Once street lamps are connected, the city can access them remotely. Most solutions are based on the gateway model, which is similar to the solution for parking lot management. A networked device fitted to all street lamps checks their status and receives control instructions such as to switch the lamp on or off or to dim it. The devices in the lamps communicate in turn with gateways which are connected by the mobile network to the municipal server infrastructure.

In this way, Deutsche Telekom’s Street Lighting Management solution generates an IPv6 mesh network that can host other Smart City applications, be they parking lot management, smart metering or a charger station for battery-powered vehicles. Even data-hungry applications such as traffic monitoring or hotspots can be operated via the multifunctional network.

To manage street lighting and other applications a Cloud-based Web portal is used. This enables the authorities to check the status of all lamps remotely and to program their lighting behaviour. Cycles can be set up, for example, during which lamps are switched on or off. In addition to timing, they can be based on other information such as data supplied by brightness sensors. In twilight, for example, the lamps are brightened gradually in accordance with what is left of the natural light.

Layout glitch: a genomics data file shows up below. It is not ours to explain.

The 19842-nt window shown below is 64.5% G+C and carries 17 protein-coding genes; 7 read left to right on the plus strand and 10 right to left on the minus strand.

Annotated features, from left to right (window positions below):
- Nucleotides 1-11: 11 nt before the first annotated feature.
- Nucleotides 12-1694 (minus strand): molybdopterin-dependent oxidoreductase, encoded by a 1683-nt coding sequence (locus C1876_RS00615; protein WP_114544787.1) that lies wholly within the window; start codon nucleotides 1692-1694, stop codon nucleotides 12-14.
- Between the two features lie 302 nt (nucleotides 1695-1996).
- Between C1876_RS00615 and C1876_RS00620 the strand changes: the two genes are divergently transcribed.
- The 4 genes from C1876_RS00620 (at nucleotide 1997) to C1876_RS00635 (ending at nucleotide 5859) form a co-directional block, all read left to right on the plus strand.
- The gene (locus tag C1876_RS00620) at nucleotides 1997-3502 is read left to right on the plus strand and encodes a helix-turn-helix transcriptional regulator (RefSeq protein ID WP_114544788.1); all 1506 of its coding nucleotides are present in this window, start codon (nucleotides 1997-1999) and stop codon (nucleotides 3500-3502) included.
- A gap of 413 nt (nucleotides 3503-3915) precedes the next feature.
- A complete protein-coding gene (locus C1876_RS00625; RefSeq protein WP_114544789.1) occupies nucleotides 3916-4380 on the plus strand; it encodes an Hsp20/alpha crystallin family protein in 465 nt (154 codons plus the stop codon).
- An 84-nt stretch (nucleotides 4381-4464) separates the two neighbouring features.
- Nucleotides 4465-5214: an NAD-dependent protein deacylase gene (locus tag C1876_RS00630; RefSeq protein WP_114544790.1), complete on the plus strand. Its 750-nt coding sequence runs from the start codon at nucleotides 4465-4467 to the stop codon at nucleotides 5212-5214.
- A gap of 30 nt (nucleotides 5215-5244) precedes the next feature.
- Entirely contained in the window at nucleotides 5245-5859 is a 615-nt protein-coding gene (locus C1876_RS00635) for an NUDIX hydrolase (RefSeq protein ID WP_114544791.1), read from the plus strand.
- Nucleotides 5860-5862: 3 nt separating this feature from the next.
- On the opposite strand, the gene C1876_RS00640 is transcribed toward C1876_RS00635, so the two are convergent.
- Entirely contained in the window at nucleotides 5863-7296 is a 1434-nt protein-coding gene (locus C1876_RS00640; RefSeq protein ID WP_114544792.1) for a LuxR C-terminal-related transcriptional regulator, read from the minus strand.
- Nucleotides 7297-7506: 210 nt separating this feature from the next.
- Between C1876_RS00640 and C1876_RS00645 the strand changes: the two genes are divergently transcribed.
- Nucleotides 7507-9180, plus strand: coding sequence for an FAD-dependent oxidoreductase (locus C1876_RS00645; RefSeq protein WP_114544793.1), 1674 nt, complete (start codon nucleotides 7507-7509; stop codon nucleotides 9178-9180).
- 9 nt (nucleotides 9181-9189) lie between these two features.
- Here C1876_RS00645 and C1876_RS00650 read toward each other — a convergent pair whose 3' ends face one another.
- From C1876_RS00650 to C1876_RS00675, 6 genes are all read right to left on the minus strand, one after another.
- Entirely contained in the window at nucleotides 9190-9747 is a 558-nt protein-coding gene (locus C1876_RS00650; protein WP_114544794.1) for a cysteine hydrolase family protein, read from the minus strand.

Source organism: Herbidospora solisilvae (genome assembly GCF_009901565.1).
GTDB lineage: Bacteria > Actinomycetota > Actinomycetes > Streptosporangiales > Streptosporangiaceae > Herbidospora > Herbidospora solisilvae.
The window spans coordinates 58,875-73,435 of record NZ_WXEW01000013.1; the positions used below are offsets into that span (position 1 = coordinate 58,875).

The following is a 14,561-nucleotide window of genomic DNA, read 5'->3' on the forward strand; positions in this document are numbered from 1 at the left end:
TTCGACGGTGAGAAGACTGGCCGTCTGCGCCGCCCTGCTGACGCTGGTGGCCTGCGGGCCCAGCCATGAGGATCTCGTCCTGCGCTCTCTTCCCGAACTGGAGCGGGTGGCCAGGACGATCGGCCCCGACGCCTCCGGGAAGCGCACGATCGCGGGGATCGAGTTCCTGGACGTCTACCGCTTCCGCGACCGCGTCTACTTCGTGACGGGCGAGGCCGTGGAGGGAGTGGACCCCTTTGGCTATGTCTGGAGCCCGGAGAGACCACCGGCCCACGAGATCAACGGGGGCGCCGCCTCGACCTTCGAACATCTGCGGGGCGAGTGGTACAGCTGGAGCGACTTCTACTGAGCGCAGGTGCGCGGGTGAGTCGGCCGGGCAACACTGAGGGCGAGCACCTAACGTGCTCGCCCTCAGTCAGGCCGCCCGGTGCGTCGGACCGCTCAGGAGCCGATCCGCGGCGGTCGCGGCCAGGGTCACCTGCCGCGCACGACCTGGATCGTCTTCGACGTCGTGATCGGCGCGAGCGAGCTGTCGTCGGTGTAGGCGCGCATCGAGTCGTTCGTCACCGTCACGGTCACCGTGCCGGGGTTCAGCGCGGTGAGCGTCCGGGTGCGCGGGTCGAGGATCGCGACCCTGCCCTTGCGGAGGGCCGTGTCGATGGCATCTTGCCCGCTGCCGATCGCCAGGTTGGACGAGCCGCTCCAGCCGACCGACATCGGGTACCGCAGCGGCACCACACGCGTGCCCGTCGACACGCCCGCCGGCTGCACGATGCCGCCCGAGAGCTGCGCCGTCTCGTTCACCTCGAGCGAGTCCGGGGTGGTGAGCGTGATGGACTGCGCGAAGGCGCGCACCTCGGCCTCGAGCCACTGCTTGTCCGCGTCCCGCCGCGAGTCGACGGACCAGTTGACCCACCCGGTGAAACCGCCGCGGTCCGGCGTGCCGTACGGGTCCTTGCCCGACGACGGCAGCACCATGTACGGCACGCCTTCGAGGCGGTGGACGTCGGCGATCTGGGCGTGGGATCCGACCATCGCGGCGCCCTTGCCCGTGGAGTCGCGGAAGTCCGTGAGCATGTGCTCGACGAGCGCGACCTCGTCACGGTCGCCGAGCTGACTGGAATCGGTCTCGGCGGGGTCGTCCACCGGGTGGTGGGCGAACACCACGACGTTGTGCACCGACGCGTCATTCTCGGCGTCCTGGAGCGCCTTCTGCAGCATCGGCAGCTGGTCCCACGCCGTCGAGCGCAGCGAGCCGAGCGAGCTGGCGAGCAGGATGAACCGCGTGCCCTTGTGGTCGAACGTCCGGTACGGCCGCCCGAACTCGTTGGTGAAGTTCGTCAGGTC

The Smart Stadium

Machine-to-machine communication makes not only municipal infrastructure but also event venues smarter. IBM and Deutsche Telekom offer a connected overall concept for stadiums. It simplifies all of the event management’s tasks – from standard instructions for incidents to the management of concessions. At the same time, the system reduces the stadium’s energy consumption and offers fans a more intensive match experience. Here too the approach is based on integrating and evaluating data from different sources, which can include sensor data from people counters, video analyses, and weather and traffic data.

On the basis of this data, the system makes decisions by itself and optimises the ongoing operation. Guidance systems manage the flow of visitors, thereby ensuring shorter waiting times at ticket counters, soft drink stands and sausage stalls. The Smart Stadium also opens up new services for the fans. Information boards and fan apps ply them with additional information about the match and others taking place at the same time.

Just as the Smart Stadium is already bringing together information from totally different areas, from the ticket counter to the refrigerator for VIPs, cities are increasingly networking their entire infrastructure. One of the greatest challenges is to connect the individual pieces of the puzzle. Silos must be avoided. Just as Smart City solutions bring different areas together, different players must be able to take part: citizens, authorities and private enterprises.